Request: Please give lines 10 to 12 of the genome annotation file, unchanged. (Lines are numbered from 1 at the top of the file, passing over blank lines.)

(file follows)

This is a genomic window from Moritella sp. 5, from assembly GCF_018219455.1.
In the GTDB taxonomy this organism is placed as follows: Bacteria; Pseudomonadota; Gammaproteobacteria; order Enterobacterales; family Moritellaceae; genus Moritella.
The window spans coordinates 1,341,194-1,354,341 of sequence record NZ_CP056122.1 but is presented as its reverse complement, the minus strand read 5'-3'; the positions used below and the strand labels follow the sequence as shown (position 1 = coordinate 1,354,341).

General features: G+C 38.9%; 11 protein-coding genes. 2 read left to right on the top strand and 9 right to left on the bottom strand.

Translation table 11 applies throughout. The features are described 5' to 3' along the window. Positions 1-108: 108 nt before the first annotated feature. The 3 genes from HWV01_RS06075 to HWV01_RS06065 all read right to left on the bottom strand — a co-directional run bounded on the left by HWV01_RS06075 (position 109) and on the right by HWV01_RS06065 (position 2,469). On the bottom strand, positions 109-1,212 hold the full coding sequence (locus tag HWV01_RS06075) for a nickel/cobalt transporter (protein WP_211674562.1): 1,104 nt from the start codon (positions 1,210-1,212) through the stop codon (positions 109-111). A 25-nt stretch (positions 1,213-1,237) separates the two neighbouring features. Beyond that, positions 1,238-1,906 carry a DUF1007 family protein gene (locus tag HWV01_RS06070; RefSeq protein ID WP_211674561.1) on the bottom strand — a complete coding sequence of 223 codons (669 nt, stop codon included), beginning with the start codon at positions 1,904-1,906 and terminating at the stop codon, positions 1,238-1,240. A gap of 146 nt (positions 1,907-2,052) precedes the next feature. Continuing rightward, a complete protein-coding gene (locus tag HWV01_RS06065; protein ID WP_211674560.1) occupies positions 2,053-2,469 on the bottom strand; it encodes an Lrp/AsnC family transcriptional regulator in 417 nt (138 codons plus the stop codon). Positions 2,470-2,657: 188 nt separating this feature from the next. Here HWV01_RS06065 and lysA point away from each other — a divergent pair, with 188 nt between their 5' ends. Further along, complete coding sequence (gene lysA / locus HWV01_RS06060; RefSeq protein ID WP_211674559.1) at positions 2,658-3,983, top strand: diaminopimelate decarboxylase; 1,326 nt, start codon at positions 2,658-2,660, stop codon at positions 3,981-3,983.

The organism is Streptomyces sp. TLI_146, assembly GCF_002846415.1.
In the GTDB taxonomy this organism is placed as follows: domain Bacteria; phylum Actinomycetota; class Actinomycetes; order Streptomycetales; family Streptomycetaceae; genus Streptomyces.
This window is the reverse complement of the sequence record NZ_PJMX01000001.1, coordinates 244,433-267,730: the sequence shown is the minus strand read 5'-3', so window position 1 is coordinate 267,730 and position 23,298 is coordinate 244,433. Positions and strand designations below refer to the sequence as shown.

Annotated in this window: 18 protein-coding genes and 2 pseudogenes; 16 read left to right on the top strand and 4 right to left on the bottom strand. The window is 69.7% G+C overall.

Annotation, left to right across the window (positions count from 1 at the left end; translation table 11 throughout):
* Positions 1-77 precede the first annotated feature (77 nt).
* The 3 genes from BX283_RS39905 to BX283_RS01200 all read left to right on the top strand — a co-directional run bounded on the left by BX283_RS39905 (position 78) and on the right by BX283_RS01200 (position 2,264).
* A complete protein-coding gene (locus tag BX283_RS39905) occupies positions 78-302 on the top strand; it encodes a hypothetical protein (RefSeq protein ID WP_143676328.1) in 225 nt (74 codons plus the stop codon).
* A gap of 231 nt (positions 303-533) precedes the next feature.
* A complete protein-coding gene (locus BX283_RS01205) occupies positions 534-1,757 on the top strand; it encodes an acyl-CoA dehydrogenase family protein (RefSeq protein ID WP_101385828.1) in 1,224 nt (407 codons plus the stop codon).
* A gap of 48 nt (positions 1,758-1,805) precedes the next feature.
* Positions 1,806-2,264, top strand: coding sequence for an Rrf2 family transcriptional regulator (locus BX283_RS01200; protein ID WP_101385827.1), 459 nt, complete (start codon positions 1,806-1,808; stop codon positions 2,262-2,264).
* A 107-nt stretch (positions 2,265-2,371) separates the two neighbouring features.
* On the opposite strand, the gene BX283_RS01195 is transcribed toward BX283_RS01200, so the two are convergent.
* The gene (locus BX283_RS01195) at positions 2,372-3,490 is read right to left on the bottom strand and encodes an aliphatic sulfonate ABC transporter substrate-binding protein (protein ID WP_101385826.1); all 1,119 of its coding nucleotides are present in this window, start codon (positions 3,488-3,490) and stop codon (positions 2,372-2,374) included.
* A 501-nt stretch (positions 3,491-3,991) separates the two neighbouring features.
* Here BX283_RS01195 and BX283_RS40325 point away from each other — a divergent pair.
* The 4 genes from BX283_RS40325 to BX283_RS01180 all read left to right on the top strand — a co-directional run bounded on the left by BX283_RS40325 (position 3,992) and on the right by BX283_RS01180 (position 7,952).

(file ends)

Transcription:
Annotation, left to right across the window (positions count from 1 at the left end; translation table 11 throughout):
* Positions 1-77 precede the first annotated feature (77 nt).
* The 3 genes from BX283_RS39905 to BX283_RS01200 all read left to right on the top strand — a co-directional run bounded on the left by BX283_RS39905 (position 78) and on the right by BX283_RS01200 (position 2,264).